Gear up for 2018 – Part 2 (Highly Recommended)

Gear up for 2018 – Part 2 (Highly Recommended)

25/01/2018 Uncategorized 0
A Sailor works on inflating a tire

A Sailor works on inflating a tire. flickr photo by Official U.S. Navy Imagery shared under a Creative Commons (BY) license

Welcome to Part 2 in the recommended gear series, in this article we’ll cover some of the recommended but non-mandatory recovery equipment and gear that you might need to look into if you want to hit the tracks on club trips.

Be sure to check out part 1 in the series – Gear up for 2018 – Part 1 (Mandatory Must-Have)

Don’t forget to support local businesses – the club also has agreed discounts with, and recommends the following local businesses in Bendigo – Harrisons 4WD Centre and Bendigo Towbars & TJM 4WD Centre


Must Haves (Mandatory) – continued

We accidentally left out one item that is on the mandatory list in last week’s article –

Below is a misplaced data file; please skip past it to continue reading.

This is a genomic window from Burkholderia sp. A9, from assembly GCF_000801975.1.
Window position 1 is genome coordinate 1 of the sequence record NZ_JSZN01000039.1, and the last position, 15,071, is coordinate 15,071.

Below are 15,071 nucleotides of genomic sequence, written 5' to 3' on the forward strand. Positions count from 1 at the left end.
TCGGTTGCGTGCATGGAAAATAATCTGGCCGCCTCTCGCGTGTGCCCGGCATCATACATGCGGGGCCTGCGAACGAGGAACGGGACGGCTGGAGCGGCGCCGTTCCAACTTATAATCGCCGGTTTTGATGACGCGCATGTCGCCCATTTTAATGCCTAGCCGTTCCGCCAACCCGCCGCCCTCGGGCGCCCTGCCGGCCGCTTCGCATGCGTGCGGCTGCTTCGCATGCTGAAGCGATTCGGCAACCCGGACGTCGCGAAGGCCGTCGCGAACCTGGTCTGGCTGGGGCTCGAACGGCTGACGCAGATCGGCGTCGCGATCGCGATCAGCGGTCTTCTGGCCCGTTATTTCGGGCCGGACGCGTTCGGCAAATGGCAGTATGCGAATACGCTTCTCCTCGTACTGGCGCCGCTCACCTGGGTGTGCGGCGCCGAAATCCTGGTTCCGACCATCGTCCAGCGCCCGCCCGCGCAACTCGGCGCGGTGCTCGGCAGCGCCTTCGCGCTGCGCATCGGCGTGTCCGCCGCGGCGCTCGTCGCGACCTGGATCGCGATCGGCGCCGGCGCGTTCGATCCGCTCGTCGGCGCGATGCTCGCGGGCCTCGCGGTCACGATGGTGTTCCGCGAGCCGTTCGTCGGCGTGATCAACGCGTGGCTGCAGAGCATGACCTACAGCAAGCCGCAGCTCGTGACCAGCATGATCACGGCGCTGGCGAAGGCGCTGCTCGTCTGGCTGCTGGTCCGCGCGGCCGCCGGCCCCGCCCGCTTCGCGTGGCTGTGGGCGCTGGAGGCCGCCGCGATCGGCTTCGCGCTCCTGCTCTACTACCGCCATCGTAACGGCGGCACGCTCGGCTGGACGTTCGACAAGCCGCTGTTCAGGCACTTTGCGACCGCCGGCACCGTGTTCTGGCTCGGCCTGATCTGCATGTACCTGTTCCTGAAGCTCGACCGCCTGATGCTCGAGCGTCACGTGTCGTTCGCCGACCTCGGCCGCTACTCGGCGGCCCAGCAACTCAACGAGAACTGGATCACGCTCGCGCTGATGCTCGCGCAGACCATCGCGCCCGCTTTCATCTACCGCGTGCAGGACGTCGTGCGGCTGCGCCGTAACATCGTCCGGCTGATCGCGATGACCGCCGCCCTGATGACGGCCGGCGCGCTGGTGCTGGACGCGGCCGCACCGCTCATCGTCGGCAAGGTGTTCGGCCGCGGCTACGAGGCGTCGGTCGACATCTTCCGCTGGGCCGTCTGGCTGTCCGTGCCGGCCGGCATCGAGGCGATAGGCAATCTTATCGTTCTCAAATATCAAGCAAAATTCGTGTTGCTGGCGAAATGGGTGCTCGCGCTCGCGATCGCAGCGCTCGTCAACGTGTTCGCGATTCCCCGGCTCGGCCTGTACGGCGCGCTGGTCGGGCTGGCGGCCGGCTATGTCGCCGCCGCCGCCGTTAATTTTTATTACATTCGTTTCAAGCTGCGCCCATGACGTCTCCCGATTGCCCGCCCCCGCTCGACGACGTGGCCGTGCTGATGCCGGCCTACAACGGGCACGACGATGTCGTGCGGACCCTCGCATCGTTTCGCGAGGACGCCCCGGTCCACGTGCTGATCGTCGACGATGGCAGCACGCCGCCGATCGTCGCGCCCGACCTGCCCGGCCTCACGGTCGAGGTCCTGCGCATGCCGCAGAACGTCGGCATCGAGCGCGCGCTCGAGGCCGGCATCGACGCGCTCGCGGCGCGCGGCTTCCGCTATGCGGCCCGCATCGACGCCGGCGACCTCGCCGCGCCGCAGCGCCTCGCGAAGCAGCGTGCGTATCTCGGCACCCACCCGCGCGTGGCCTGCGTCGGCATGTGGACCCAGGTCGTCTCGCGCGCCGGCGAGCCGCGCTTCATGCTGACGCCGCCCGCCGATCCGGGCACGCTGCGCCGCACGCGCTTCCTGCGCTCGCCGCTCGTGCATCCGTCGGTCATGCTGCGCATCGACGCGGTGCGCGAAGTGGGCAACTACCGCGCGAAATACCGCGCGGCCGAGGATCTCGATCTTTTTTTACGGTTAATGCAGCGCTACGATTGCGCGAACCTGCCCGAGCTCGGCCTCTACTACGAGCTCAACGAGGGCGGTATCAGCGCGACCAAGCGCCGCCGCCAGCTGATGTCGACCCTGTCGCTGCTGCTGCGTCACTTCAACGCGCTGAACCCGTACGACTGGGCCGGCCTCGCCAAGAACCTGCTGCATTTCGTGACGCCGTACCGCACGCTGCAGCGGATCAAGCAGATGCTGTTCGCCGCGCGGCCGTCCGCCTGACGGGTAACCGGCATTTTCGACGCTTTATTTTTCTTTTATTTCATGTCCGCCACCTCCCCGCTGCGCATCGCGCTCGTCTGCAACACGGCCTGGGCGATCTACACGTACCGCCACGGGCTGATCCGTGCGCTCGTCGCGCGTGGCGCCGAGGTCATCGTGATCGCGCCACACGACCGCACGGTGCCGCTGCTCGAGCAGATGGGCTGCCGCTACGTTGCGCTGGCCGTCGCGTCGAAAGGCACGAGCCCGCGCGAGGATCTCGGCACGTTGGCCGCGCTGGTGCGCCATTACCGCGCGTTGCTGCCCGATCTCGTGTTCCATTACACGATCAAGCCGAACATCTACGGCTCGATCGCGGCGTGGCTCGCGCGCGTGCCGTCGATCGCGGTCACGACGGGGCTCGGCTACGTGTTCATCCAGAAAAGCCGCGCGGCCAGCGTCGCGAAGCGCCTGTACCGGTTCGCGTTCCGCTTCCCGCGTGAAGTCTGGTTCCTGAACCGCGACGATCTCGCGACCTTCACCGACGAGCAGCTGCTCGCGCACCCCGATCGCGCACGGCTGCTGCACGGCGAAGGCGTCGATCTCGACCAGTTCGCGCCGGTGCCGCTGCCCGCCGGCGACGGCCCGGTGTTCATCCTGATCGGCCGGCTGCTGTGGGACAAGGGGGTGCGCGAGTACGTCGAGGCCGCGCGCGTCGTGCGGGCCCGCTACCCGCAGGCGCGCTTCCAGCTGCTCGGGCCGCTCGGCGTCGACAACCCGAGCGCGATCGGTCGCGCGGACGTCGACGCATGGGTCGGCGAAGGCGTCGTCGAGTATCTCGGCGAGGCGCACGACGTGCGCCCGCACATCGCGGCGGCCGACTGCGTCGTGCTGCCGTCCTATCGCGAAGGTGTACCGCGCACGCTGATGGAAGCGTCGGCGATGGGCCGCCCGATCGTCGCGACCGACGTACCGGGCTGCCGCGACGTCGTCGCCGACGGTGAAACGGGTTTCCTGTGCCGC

A good quality air compressor and tyre gauge


You’ll have to reduce tyre pressures for off-road driving, so you need a means to pump the tyres back up to highway pressure when you hit the bitumen again. You also need a gauge to check pressures.

A tyre deflator is also handy, to air down to the right psi quickly and easily (and is much more convenient than attacking the valve with a match)


Good 4WD businesses will generally stock air compressors as well as auto parts and online retailers. You can go for the permanent install option (if you get air lockers, they also have a dual purpose), or get a standalone unit that clips on to your battery terminals. Professional install is recommended if you go the permanent option because they get hot and have ventilation requirements, and not all units will be suitable for installation in the engine bay.

Pay attention to the specs on how quickly it will inflate a tyre and how long you can run them for, the cheaper units take longer and perform poorly when they heat up.

Additional viewing / reading

Highly Recommended

You can probably get away without these for easy rated trips, however if you are going on trips regularly and attempting medium – hard trips these items will become important in getting you un-stuck and preventing you getting stuck in the first place (they also may be required by the trip leader depending on the trip / area).

Basic Recovery Kit

Snatch Strap and rated Shackles, and a strap/cable dampener (blanket). An equalisation bridle may also be a good idea depending on how robust (or not) your front recovery points are.